First, the good news

Lets start with some good news…

There is a certain joy to setting up and running a successful social media group and seeing it develop. On the OUS platform I have been amazed at the diversity and quality of what has been posted. We have a wide range of different artists from all over the globe with a common interest in creating original music. One of the reasons the group works so well is that it has very specific parameters for posting. this means there’s good focus with what appears online and its a very respectful supportive space for artists.

Running such a group can be a fair amount of work and of course I run the main site as well which requires some investment of time and money. Advances in technology mean that social media platforms like FB allow people to connect in ways that were never previously possible. Similarly with WordPress its very easy to create websites that look great and be updated easily. 

With the OUS platform, there’s no commercial benefit for me personally, I do it for the love of music. When people talk about it being “my group” I remind them that its “our group” and a collaborative project. Whether we like it or not, social media is here to stay and its a brilliant way to connect instantly with people all over the world with similar interests. Of course we are all individuals so there will be differences as well and its always worth remembering that. As an old Japanese proverb states “No one of us is smarter than ALL of us”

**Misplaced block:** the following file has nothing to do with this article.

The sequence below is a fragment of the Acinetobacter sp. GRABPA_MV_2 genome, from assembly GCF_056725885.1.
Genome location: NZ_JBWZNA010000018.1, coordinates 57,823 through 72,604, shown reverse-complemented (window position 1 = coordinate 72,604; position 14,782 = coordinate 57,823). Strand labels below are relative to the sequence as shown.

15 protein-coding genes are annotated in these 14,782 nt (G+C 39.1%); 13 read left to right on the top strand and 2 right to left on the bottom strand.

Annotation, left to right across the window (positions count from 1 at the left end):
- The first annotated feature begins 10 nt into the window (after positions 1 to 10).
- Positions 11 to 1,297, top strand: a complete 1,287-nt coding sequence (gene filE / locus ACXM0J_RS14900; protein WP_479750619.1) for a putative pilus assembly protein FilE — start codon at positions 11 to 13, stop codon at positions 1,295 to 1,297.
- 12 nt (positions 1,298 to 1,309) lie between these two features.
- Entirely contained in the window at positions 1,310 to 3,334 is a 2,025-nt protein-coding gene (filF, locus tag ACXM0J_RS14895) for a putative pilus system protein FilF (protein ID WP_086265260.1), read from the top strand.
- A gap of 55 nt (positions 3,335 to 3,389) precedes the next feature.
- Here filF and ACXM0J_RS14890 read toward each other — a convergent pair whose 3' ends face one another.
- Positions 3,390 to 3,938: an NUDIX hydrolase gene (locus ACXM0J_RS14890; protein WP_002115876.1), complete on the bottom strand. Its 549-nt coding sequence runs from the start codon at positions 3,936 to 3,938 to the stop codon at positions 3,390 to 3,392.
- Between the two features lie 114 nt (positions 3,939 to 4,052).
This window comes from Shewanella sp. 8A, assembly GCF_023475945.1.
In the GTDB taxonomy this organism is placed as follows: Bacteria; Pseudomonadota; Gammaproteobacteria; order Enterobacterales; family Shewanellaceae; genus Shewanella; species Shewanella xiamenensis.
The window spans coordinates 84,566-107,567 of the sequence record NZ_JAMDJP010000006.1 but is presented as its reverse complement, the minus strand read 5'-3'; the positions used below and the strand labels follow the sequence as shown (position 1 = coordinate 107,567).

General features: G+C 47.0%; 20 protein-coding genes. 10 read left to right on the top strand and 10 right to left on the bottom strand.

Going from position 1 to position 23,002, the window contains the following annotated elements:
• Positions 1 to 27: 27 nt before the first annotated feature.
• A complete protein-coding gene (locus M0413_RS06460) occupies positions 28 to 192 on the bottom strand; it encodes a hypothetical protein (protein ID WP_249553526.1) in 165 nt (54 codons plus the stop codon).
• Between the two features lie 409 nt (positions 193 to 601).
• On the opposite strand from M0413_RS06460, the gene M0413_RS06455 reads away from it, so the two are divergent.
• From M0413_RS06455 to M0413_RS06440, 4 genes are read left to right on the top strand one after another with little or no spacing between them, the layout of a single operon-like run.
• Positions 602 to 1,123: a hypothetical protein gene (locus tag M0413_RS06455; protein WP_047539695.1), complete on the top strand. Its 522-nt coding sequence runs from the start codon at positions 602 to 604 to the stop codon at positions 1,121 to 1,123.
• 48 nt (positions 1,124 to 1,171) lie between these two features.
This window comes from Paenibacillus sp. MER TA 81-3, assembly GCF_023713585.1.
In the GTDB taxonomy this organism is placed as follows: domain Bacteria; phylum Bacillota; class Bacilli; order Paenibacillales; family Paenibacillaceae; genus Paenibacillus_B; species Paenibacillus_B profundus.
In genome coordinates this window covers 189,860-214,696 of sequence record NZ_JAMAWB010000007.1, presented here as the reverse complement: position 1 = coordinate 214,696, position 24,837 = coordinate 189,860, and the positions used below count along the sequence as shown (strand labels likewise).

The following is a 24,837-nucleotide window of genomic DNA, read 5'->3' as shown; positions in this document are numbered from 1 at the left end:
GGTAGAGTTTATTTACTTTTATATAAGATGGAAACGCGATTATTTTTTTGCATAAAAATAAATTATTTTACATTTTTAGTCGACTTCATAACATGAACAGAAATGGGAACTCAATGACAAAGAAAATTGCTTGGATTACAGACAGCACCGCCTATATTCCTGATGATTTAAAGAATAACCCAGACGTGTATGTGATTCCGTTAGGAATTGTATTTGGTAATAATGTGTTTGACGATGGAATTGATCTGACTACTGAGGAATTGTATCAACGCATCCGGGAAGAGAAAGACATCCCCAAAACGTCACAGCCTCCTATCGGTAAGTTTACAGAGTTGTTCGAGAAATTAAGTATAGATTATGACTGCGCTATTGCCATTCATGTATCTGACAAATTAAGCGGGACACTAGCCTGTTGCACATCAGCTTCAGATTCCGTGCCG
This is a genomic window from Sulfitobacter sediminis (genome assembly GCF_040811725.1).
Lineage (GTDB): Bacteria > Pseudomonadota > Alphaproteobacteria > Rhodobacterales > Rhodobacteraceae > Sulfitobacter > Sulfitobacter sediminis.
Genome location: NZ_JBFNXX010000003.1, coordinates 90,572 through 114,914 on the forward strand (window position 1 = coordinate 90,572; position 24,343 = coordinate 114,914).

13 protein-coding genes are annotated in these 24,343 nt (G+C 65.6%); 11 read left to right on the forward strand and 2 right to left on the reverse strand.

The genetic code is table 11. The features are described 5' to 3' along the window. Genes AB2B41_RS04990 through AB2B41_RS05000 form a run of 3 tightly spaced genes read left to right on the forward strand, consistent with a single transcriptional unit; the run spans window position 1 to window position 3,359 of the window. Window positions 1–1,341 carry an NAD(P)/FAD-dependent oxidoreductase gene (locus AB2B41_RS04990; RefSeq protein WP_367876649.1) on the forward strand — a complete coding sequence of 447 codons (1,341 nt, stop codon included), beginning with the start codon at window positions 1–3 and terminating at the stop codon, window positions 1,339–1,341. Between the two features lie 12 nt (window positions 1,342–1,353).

Ok, stop reading now if you only want good news…

The “bad news”

The bad news is that whenever you set up or often visit a forum, you will inevitably discover a wide range of differing views, which in itself is no bad thing. Inevitably you will get some people who want to shout loudest and insist that “they are right” and everyone else should agree with them. This insistence creates a tendency towards attention seeking and this can create all kinds of problems. I don’t doubt that the shouter feels that they have a valid view, but it would be IMO useful if they considered that its just one point of view among many. As well as individual shouters there are what I call “shouter followers” (usually 6 – 10) who then automatically “like” everything the shouter posts. Let me be clear, everyone is welcome to say what they think, but often this group activity is in my 100% biased view done without a great deal of real consideration and is often an emotional reaction. Often “shouter posts” get withdrawn quickly when the shouter themselves realizes that the emotionally fueled post is not the best communication and may in extreme cases result in some legal action if it falls into the defamation category.